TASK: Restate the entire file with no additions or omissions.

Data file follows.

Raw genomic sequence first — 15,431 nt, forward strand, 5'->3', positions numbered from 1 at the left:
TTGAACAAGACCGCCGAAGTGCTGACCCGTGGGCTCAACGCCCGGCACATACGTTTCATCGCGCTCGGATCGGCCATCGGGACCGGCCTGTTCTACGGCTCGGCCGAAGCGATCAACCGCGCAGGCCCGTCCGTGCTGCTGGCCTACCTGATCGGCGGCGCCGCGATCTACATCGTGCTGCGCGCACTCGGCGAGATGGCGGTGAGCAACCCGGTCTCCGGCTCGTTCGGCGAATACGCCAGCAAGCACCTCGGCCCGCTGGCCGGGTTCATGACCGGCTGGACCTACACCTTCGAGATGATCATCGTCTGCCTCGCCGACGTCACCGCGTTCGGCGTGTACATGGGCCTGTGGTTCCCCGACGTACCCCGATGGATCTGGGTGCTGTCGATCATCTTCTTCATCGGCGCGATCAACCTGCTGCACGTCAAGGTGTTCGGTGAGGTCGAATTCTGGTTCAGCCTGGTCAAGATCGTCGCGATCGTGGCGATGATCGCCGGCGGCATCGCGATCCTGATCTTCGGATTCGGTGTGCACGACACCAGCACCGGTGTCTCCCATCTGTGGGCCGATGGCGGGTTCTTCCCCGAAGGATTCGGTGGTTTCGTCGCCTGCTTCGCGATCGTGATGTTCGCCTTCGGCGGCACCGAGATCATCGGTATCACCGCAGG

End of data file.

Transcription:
Raw genomic sequence first — 15,431 nt, forward strand, 5'->3', positions numbered from 1 at the left:
TTGAACAAGACCGCCGAAGTGCTGACCCGTGGGCTCAACGCCCGGCACATACGTTTCATCGCGCTCGGATCGGCCATCGGGACCGGCCTGTTCTACGGCTCGGCCGAAGCGATCAACCGCGCAGGCCCGTCCGTGCTGCTGGCCTACCTGATCGGCGGCGCCGCGATCTACATCGTGCTGCGCGCACTCGGCGAGATGGCGGTGAGCAACCCGGTCTCCGGCTCGTTCGGCGAATACGCCAGCAAGCACCTCGGCCCGCTGGCCGGGTTCATGACCGGCTGGACCTACACCTTCGAGATGATCATCGTCTGCCTCGCCGACGTCACCGCGTTCGGCGTGTACATGGGCCTGTGGTTCCCCGACGTACCCCGATGGATCTGGGTGCTGTCGATCATCTTCTTCATCGGCGCGATCAACCTGCTGCACGTCAAGGTGTTCGGTGAGGTCGAATTCTGGTTCAGCCTGGTCAAGATCGTCGCGATCGTGGCGATGATCGCCGGCGGCATCGCGATCCTGATCTTCGGATTCGGTGTGCACGACACCAGCACCGGTGTCTCCCATCTGTGGGCCGATGGCGGGTTCTTCCCCGAAGGATTCGGTGGTTTCGTCGCCTGCTTCGCGATCGTGATGTTCGCCTTCGGCGGCACCGAGATCATCGGTATCACCGCAGG